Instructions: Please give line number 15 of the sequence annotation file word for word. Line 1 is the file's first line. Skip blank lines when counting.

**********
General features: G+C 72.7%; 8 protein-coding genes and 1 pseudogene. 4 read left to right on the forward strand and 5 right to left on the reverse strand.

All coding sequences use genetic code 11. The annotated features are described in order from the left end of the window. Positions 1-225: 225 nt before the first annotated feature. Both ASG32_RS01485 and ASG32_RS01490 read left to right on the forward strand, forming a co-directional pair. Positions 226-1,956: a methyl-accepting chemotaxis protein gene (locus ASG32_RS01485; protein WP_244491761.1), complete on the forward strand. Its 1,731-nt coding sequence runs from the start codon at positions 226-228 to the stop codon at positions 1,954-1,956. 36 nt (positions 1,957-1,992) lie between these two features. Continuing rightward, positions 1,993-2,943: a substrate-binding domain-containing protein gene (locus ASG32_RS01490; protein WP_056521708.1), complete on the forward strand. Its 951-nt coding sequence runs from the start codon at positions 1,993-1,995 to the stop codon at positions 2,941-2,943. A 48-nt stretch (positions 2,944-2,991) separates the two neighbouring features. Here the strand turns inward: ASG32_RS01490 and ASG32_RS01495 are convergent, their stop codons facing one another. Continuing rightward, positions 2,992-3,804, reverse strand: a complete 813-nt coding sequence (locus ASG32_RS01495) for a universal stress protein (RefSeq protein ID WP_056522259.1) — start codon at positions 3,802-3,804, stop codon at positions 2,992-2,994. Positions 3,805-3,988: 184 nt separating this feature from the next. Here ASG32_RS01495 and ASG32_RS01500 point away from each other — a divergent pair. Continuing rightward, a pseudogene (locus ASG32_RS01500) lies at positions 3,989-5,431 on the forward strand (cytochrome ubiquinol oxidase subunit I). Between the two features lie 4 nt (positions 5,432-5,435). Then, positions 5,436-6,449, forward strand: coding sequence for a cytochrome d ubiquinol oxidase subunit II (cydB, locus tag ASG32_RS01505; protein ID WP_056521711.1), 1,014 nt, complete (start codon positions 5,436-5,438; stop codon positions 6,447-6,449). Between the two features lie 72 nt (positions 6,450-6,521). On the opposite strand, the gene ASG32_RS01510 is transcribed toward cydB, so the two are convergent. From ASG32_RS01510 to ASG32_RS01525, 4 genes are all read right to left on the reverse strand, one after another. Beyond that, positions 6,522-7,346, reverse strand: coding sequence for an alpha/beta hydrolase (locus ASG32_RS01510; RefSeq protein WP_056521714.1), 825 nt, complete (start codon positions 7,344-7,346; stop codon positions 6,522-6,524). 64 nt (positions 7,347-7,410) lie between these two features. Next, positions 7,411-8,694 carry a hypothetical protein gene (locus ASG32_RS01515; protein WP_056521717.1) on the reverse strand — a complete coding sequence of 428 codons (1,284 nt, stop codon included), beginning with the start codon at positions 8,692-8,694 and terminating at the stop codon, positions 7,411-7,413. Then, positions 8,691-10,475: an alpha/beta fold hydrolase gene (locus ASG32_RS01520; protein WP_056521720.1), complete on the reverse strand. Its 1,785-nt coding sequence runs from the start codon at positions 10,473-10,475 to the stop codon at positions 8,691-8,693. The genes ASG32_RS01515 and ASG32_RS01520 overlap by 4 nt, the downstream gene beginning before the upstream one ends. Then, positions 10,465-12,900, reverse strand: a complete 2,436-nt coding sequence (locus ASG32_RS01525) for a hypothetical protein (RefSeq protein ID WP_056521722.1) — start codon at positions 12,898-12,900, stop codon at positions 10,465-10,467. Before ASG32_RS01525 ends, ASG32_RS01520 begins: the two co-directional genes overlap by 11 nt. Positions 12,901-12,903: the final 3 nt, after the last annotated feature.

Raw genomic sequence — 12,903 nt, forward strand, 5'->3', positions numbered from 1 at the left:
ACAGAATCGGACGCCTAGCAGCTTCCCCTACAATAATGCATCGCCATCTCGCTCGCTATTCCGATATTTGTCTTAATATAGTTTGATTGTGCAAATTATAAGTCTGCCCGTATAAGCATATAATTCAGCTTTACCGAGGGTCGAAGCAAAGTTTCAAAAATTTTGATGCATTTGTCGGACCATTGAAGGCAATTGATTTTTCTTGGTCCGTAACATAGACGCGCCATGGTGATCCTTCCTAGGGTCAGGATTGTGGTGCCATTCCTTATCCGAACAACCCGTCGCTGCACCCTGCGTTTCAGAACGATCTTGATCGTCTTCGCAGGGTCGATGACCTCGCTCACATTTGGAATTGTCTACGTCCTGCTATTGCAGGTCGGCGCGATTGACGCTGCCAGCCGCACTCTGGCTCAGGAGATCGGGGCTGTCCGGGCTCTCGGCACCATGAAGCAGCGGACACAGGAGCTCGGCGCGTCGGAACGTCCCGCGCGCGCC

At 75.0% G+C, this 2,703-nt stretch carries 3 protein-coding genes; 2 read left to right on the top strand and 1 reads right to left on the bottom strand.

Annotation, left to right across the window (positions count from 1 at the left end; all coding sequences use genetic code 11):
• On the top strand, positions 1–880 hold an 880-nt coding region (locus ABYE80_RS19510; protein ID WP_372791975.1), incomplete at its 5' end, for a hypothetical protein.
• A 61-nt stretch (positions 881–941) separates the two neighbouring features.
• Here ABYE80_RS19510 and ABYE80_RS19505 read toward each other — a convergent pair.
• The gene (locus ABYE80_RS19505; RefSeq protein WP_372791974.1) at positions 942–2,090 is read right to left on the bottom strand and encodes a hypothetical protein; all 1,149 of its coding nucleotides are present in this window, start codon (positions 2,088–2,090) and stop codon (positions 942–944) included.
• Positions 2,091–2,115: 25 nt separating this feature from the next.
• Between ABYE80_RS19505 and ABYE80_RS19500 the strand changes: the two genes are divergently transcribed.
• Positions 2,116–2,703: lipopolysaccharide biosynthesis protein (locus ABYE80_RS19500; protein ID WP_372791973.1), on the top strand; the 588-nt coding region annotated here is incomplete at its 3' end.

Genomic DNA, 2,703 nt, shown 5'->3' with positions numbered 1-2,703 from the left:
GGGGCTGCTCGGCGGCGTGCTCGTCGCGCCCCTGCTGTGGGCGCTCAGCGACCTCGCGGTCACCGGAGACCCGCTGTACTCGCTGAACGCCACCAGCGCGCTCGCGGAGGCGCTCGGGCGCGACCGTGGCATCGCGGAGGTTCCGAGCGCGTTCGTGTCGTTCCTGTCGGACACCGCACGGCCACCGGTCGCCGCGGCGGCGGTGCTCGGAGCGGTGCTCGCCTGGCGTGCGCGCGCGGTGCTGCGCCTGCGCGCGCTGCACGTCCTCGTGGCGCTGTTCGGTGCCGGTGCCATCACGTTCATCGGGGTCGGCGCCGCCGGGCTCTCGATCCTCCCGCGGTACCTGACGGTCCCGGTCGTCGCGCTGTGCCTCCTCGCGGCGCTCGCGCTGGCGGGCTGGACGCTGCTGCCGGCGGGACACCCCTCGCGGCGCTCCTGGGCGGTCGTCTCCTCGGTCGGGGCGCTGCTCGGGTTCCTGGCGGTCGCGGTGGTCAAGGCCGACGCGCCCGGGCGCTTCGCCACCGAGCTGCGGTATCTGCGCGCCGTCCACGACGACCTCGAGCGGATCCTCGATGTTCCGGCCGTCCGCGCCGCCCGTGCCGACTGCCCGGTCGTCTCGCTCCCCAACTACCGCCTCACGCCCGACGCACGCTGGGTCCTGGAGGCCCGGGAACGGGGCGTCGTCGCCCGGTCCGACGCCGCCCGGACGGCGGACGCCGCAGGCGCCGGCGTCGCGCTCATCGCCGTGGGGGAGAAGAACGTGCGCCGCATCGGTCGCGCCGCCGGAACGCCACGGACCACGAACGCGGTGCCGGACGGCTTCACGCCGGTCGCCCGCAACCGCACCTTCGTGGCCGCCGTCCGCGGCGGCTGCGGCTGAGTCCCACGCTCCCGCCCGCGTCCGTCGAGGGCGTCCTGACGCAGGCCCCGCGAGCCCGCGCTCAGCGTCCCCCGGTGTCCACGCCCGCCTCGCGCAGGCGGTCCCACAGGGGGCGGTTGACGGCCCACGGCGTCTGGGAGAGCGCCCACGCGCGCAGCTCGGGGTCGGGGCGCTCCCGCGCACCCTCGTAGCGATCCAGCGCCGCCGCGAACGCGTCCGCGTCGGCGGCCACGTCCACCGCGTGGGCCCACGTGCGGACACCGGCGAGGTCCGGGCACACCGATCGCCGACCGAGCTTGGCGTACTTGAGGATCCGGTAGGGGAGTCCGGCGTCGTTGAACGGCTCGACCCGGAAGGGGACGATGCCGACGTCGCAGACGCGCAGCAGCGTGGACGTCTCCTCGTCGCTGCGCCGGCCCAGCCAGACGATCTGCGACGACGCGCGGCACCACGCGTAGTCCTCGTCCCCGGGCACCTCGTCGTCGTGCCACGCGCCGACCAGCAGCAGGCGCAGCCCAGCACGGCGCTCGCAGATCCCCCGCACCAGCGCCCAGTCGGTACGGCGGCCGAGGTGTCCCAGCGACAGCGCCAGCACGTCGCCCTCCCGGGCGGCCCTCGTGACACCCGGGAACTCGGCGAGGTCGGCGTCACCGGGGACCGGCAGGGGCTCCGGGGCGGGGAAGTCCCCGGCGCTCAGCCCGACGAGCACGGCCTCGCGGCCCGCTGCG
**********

GGGGCTGCTCGGCGGCGTGCTCGTCGCGCCCCTGCTGTGGGCGCTCAGCGACCTCGCGGTCACCGGAGACCCGCTGTACTCGCTGAACGCCACCAGCGCGCTCGCGGAGGCGCTCGGGCGCGACCGTGGCATCGCGGAGGTTCCGAGCGCGTTCGTGTCGTTCCTGTCGGACACCGCACGGCCACCGGTCGCCGCGGCGGCGGTGCTCGGAGCGGTGCTCGCCTGGCGTGCGCGCGCGGTGCTGCGCCTGCGCGCGCTGCACGTCCTCGTGGCGCTGTTCGGTGCCGGTGCCATCACGTTCATCGGGGTCGGCGCCGCCGGGCTCTCGATCCTCCCGCGGTACCTGACGGTCCCGGTCGTCGCGCTGTGCCTCCTCGCGGCGCTCGCGCTGGCGGGCTGGACGCTGCTGCCGGCGGGACACCCCTCGCGGCGCTCCTGGGCGGTCGTCTCCTCGGTCGGGGCGCTGCTCGGGTTCCTGGCGGTCGCGGTGGTCAAGGCCGACGCGCCCGGGCGCTTCGCCACCGAGCTGCGGTATCTGCGCGCCGTCCACGACGACCTCGAGCGGATCCTCGATGTTCCGGCCGTCCGCGCCGCCCGTGCCGACTGCCCGGTCGTCTCGCTCCCCAACTACCGCCTCACGCCCGACGCACGCTGGGTCCTGGAGGCCCGGGAACGGGGCGTCGTCGCCCGGTCCGACGCCGCCCGGACGGCGGACGCCGCAGGCGCCGGCGTCGCGCTCATCGCCGTGGGGGAGAAGAACGTGCGCCGCATCGGTCGCGCCGCCGGAACGCCACGGACCACGAACGCGGTGCCGGACGGCTTCACGCCGGTCGCCCGCAACCGCACCTTCGTGGCCGCCGTCCGCGGCGGCTGCGGCTGAGTCCCACGCTCCCGCCCGCGTCCGTCGAGGGCGTCCTGACGCAGGCCCCGCGAGCCCGCGCTCAGCGTCCCCCGGTGTCCACGCCCGCCTCGCGCAGGCGGTCCCACAGGGGGCGGTTGACGGCCCACGGCGTCTGGGAGAGCGCCCACGCGCGCAGCTCGGGGTCGGGGCGCTCCCGCGCACCCTCGTAGCGATCCAGCGCCGCCGCGAACGCGTCCGCGTCGGCGGCCACGTCCACCGCGTGGGCCCACGTGCGGACACCGGCGAGGTCCGGGCACACCGATCGCCGACCGAGCTTGGCGTACTTGAGGATCCGGTAGGGGAGTCCGGCGTCGTTGAACGGCTCGACCCGGAAGGGGACGATGCCGACGTCGCAGACGCGCAGCAGCGTGGACGTCTCCTCGTCGCTGCGCCGGCCCAGCCAGACGATCTGCGACGACGCGCGGCACCACGCGTAGTCCTCGTCCCCGGGCACCTCGTCGTCGTGCCACGCGCCGACCAGCAGCAGGCGCAGCCCAGCACGGCGCTCGCAGATCCCCCGCACCAGCGCCCAGTCGGTACGGCGGCCGAGGTGTCCCAGCGACAGCGCCAGCACGTCGCCCTCCCGGGCGGCCCTCGTGACACCCGGGAACTCGGCGAGGTCGGCGTCACCGGGGACCGGCAGGGGCTCCGGGGCGGGGAAGTCCCCGGCGCTCAGCCCGACGAGCACGGCCTCGCGGCCCGCTGCG